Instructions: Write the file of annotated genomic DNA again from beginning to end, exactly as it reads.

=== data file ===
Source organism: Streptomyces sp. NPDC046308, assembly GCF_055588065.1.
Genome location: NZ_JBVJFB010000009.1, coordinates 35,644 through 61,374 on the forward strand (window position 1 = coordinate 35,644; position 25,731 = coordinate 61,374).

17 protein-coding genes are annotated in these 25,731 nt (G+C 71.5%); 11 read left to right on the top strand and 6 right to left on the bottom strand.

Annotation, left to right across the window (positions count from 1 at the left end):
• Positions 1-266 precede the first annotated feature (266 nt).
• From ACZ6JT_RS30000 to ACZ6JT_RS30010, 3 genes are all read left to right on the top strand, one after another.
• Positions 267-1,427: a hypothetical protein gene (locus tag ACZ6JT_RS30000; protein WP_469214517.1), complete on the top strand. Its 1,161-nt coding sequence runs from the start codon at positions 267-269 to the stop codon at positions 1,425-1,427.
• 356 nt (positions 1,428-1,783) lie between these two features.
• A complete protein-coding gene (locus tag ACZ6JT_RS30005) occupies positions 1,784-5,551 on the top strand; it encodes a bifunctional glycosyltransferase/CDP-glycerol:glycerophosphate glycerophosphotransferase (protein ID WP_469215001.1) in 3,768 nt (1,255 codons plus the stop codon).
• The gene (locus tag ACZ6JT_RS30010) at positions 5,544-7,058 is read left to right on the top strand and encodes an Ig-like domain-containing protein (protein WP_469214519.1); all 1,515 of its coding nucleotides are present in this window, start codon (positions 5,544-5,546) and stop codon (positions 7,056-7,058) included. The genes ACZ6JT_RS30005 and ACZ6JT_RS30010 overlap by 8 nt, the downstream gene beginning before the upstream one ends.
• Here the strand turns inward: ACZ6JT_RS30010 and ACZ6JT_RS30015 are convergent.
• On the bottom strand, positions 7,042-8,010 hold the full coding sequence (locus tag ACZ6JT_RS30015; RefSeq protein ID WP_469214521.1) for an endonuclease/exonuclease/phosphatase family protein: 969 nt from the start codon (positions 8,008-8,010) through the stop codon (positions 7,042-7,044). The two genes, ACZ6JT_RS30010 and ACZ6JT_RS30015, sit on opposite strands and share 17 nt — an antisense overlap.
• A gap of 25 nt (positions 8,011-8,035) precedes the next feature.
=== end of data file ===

Source organism: Streptomyces sp. NPDC046308, assembly GCF_055588065.1.
Genome location: NZ_JBVJFB010000009.1, coordinates 35,644 through 61,374 on the forward strand (window position 1 = coordinate 35,644; position 25,731 = coordinate 61,374).

17 protein-coding genes are annotated in these 25,731 nt (G+C 71.5%); 11 read left to right on the top strand and 6 right to left on the bottom strand.

Annotation, left to right across the window (positions count from 1 at the left end):
• Positions 1-266 precede the first annotated feature (266 nt).
• From ACZ6JT_RS30000 to ACZ6JT_RS30010, 3 genes are all read left to right on the top strand, one after another.
• Positions 267-1,427: a hypothetical protein gene (locus tag ACZ6JT_RS30000; protein WP_469214517.1), complete on the top strand. Its 1,161-nt coding sequence runs from the start codon at positions 267-269 to the stop codon at positions 1,425-1,427.
• 356 nt (positions 1,428-1,783) lie between these two features.
• A complete protein-coding gene (locus tag ACZ6JT_RS30005) occupies positions 1,784-5,551 on the top strand; it encodes a bifunctional glycosyltransferase/CDP-glycerol:glycerophosphate glycerophosphotransferase (protein ID WP_469215001.1) in 3,768 nt (1,255 codons plus the stop codon).
• The gene (locus tag ACZ6JT_RS30010) at positions 5,544-7,058 is read left to right on the top strand and encodes an Ig-like domain-containing protein (protein WP_469214519.1); all 1,515 of its coding nucleotides are present in this window, start codon (positions 5,544-5,546) and stop codon (positions 7,056-7,058) included. The genes ACZ6JT_RS30005 and ACZ6JT_RS30010 overlap by 8 nt, the downstream gene beginning before the upstream one ends.
• Here the strand turns inward: ACZ6JT_RS30010 and ACZ6JT_RS30015 are convergent.
• On the bottom strand, positions 7,042-8,010 hold the full coding sequence (locus tag ACZ6JT_RS30015; RefSeq protein ID WP_469214521.1) for an endonuclease/exonuclease/phosphatase family protein: 969 nt from the start codon (positions 8,008-8,010) through the stop codon (positions 7,042-7,044). The two genes, ACZ6JT_RS30010 and ACZ6JT_RS30015, sit on opposite strands and share 17 nt — an antisense overlap.
• A gap of 25 nt (positions 8,011-8,035) precedes the next feature.